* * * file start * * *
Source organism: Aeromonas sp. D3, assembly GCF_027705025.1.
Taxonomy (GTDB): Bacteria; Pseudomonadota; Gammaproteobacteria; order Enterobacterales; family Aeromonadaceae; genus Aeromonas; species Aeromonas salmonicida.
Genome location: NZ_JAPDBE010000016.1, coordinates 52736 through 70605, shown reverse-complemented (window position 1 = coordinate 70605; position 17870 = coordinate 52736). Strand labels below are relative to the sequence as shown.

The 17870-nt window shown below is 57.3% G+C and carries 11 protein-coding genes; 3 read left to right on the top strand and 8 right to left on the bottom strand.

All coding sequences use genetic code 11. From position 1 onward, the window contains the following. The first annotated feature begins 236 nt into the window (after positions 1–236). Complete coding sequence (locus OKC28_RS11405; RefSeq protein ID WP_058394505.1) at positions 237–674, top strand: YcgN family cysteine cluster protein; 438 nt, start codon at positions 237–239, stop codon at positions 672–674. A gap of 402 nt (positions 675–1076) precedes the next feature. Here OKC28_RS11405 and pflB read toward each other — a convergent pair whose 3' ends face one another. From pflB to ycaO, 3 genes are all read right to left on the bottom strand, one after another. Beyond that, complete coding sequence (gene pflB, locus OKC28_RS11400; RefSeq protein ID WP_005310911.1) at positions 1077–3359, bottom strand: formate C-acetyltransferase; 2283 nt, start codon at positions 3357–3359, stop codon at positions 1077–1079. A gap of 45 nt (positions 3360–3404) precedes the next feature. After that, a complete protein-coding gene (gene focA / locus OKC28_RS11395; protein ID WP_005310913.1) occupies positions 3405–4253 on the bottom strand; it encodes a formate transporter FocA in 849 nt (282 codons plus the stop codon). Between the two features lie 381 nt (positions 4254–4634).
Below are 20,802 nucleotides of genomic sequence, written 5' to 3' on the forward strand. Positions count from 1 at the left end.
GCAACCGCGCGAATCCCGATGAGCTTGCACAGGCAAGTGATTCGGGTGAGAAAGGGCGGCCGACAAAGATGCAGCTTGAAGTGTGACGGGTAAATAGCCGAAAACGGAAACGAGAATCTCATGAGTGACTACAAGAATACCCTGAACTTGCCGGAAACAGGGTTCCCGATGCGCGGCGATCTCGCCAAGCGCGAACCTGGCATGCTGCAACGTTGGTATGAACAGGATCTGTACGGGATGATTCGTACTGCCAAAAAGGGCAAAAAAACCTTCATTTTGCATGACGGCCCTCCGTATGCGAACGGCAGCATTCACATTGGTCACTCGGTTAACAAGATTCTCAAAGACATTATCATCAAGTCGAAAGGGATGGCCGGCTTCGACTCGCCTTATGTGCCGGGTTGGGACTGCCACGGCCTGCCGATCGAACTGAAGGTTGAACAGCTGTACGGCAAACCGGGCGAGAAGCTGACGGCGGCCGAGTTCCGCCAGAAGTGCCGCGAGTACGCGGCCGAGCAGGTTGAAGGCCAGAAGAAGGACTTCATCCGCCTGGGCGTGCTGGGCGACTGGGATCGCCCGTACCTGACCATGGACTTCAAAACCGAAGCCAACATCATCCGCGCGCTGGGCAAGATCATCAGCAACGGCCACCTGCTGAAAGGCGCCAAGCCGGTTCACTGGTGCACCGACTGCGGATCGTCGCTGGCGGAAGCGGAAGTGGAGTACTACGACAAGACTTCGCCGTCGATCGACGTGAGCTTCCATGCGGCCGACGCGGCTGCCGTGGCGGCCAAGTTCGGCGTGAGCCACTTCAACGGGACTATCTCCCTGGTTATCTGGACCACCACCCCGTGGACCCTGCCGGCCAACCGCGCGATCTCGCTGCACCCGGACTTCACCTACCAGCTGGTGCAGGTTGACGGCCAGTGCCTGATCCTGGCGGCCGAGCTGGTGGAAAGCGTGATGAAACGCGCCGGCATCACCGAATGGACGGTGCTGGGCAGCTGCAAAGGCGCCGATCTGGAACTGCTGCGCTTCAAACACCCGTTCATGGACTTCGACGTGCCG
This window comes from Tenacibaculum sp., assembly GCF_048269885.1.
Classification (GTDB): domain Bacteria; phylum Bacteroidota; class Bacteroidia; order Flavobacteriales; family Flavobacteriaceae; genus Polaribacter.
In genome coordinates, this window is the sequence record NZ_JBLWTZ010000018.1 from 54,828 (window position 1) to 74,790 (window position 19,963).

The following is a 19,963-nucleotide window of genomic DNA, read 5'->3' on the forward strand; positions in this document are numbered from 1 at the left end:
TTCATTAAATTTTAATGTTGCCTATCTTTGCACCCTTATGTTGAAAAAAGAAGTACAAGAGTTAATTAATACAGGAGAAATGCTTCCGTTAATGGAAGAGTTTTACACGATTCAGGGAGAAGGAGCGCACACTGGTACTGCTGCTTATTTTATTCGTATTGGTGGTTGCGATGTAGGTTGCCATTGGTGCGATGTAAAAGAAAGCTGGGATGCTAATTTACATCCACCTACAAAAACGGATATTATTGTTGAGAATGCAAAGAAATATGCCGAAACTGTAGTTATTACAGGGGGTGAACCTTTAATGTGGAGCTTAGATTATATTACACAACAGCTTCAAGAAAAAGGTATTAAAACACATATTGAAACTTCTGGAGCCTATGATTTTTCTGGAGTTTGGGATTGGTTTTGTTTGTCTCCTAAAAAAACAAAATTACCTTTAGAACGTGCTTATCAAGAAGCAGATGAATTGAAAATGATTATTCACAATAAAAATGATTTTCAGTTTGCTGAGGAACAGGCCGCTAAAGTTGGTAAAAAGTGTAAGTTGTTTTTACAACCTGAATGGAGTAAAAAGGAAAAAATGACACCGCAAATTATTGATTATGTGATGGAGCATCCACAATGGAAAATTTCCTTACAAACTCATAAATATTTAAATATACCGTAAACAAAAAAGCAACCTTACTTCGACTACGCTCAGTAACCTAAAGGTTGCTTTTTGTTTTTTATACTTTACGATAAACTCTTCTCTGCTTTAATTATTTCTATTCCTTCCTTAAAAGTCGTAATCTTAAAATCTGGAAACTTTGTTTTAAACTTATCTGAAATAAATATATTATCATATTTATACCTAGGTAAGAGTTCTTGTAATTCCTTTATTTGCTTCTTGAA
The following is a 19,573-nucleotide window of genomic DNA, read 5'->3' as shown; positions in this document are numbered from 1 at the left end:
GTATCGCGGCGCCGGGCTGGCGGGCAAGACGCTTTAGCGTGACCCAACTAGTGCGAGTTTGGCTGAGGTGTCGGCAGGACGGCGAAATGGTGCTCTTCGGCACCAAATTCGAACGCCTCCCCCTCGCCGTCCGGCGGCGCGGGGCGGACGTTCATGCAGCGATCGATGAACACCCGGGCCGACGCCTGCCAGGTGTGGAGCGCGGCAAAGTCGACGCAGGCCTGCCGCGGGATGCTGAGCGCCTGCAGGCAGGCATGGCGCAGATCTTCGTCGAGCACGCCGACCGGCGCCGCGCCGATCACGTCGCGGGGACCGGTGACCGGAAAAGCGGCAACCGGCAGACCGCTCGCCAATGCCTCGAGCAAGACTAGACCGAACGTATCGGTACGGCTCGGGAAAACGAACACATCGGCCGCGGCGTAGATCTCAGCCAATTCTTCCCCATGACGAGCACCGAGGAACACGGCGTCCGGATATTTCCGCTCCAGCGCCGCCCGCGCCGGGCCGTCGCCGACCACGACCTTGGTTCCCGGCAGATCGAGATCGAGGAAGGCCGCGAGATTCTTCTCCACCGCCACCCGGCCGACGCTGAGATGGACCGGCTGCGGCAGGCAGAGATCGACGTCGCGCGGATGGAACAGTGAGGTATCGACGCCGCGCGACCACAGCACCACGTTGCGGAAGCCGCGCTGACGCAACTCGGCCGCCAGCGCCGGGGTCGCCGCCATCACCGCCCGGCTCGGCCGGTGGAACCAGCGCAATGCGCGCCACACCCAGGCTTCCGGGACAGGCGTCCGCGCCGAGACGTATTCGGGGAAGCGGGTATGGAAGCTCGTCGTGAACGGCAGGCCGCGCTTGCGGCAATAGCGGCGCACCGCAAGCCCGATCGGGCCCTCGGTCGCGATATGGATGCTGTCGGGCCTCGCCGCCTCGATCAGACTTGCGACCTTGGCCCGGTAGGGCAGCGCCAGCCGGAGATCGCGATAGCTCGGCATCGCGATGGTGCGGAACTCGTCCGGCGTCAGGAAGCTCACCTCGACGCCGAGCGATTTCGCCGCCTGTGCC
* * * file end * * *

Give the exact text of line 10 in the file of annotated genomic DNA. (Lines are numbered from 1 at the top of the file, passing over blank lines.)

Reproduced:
In genome coordinates, this window is the sequence record NZ_JBLWTZ010000018.1 from 54,828 (window position 1) to 74,790 (window position 19,963).